But our girls don’t get it.  They just know things are different and strange.  They don’t have the ability to process the experience the way we do, and to make things even harder, Lebanon is their normal.  Caleb and I are coming back to the place we have spent most of our lives, but for them it is the complete opposite.  This is Ruby’s first time in the States and Isla has spent a total of about 4 months of her entire life in America.

Sometimes the things they notice are funny.  Isla heard a neighbor’s garage door open and thought it was a bear.  She wonders why all the houses here are “so small” because they aren’t nearly as tall as our building in Beirut.  They both are soooo sick of driving in the car – Ruby actually grabs onto the side of the car door to try to keep herself out of the carseat.

Isla hated her first church service because she didn’t know any of the songs because they were in English.  She was upset about the second church we visited because she went straight to Sunday School and missed the songs in ‘big church.’  She meets new friends and then is crushed when my answer to when we will see them again is “maybe when you are six.”

Life as a TCK is full of loss, and even though we are only here for a summer, we can tell Isla especially is feeling that, though she can’t quite process and verbalize it.  She did tell us yesterday that she really wanted to go home to our house in Lebanon.  She misses her Rapunzel dress, her princess hair and her friends from school.

We’re trying to talk through things a lot to help her process.  She is having loads of fun, but at the same time, we can really see her struggling with the adjustments this time around.

One of the untalked about benefits of life as a TCK…. when you go to about the lamest parade ever, it’s still super exciting because until about 10 minutes before it started, you didn’t even know what a parade was!!!

(and for the record, we had lots of fun with our friends… even though the parade was a bit cheesy! :))

For Sale

For Sale

Buying things second hand is rare here in Beirut.  I suspect it’s cultural, but I haven’t quite figured it all out, so that’s for another post.  When we moved into our apartment, we had to completely furnish it from scratch.  And furniture is expensive.  So is baby gear.  And appliances, and toys, and… and….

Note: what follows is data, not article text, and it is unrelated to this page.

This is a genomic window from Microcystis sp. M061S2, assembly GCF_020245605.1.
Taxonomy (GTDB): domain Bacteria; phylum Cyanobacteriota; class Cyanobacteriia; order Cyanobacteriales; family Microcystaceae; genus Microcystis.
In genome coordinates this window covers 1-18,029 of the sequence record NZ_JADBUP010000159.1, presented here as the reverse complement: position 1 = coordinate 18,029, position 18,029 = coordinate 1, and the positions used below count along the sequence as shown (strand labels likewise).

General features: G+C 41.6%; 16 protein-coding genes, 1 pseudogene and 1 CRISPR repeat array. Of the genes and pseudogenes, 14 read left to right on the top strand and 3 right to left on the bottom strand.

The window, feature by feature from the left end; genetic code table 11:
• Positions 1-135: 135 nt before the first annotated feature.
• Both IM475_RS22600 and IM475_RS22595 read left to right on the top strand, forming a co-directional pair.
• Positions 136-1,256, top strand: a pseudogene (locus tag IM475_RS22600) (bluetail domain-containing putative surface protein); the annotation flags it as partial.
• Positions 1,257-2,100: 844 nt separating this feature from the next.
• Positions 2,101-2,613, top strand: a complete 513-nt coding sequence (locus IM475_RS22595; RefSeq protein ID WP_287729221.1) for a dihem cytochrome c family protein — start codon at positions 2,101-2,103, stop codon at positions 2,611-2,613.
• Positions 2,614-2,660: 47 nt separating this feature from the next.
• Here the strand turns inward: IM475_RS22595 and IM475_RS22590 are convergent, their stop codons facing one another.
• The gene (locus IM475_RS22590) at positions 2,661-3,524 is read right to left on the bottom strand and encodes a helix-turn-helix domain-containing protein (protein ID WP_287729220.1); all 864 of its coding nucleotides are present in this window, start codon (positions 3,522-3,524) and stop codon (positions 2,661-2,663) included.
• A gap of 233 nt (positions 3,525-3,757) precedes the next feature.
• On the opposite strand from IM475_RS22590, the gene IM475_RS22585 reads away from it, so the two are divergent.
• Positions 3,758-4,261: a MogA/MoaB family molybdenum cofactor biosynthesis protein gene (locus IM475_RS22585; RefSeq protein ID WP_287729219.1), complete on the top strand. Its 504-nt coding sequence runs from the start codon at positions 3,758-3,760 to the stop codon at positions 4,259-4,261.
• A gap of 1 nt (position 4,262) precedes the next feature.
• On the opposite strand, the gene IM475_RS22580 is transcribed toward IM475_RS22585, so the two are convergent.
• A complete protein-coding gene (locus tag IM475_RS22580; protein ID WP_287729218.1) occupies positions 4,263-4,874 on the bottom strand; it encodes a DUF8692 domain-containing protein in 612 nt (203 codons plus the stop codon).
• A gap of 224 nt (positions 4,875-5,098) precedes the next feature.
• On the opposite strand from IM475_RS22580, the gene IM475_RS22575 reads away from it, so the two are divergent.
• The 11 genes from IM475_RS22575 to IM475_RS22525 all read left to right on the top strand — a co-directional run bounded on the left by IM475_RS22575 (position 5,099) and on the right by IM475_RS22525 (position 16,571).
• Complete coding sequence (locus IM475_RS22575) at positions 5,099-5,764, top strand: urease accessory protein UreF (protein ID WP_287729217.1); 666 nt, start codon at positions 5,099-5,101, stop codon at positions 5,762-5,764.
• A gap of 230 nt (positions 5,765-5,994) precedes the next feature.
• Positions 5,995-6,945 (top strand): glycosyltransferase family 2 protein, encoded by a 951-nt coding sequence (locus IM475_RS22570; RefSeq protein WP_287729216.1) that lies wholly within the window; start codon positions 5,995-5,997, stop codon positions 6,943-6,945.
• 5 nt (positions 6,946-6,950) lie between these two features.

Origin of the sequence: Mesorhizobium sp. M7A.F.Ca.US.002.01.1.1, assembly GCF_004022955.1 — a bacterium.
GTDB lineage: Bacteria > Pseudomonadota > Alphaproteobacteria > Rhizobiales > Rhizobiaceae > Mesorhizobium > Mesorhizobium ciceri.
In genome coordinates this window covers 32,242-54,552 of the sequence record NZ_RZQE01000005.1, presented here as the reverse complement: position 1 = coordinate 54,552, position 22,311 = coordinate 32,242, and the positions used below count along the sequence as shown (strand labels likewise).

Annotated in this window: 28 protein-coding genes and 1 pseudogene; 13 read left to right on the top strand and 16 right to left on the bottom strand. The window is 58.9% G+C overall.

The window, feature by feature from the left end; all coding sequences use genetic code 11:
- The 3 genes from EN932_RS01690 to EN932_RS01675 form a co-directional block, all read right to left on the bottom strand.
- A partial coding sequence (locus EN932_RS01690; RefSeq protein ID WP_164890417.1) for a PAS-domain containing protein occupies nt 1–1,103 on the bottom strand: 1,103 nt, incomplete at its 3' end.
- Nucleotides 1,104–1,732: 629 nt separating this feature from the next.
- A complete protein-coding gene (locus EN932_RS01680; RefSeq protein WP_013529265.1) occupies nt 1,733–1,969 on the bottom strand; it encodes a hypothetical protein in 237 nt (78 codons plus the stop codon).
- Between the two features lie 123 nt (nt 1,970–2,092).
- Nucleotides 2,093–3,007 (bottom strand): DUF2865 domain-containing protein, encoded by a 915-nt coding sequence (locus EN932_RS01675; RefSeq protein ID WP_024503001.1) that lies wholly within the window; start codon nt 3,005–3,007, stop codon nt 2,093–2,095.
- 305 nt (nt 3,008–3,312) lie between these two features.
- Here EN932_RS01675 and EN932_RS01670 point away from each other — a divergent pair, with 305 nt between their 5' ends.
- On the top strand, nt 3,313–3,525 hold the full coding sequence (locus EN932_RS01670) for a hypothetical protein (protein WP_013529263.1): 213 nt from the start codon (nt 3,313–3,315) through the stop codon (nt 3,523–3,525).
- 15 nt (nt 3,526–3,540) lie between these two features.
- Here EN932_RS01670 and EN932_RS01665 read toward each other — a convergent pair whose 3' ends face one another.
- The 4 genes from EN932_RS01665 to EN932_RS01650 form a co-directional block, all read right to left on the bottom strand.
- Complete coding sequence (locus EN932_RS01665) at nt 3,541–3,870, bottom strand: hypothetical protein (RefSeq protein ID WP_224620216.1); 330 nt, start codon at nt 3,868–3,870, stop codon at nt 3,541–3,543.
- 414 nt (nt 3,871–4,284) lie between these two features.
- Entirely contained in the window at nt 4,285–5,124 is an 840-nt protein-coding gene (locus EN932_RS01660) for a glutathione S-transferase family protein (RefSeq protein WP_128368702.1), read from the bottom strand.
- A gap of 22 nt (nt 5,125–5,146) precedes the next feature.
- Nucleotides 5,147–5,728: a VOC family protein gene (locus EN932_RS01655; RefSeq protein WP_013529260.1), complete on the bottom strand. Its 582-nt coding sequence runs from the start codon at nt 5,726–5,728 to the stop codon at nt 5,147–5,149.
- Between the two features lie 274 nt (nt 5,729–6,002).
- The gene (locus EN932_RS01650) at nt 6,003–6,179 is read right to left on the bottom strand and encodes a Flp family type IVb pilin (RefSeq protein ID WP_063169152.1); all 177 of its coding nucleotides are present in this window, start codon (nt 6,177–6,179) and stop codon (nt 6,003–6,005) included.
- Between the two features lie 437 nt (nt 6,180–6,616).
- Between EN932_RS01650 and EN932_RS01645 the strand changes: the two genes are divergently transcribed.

A few months ago, I got an email from a friend of a friend who was leaving Lebanon and selling all of her stuff.  She had some Ikea bookshelves that I’ve been absolutely drooling over (no Ikea in Lebanon, unfortunately!), and for a really good price.  So I called Caleb then immediately sent her an email saying I was interested.  But they had already sold.  Less than an hour after she had sent out her list, she had sold nearly everything.  So there is definitely a market for second-hand things here in Beirut.

Without a Goodwill and with a Craigslist that has a total of three things on it, we needed a place to buy and sell our used baby gear, furniture and other random things.  So another mama and I started a Mommy Classifieds Beirut page on facebook.  It’s off to a great start!  Lots has been bought, lots has been sold.

If you are in Beirut and looking for a stroller, a carseat or even a used car… check it out!

An open letter

An open letter

Dear friends, acquaintances and random strangers,

I am really trying to adapt to the culture here.  Which means, when you didn’t know I was pregnant and told me I was fat, I tried my hardest to just smile.  And when you asked me why I still had a belly when my baby was “already three months old,” I tried my hardest to respond graciously.

When you give me (wrong) advice about how I’m raising my children, I’ve stopped defending myself, I’ve stopped trying to educate you.  Instead I just nod and smile and say “thank you” even though I know I am not going to put hard liquor on my baby’s gums to help her teething pain.

I think I’m making good progress.

But.  When you tell me – in front of my children – that one of my girls is more beautiful than the other, well, don’t be surprised when I argue, when I loudly defend their unique beauty, and when I tell you that you are wrong and shame on you for saying such a thing.  Honestly, I don’t care how culturally inappropriate it is for me to disagree loudly with you about this.  Okay fine, gossip with your friends about which of my girls you think is prettier, smarter, nicer, whatever.  But shame on you for telling me what you think.  And an even bigger shame on you for telling my children what you think.

I will not take it.  Consider this fair warning.


Mama to TWO amazing girls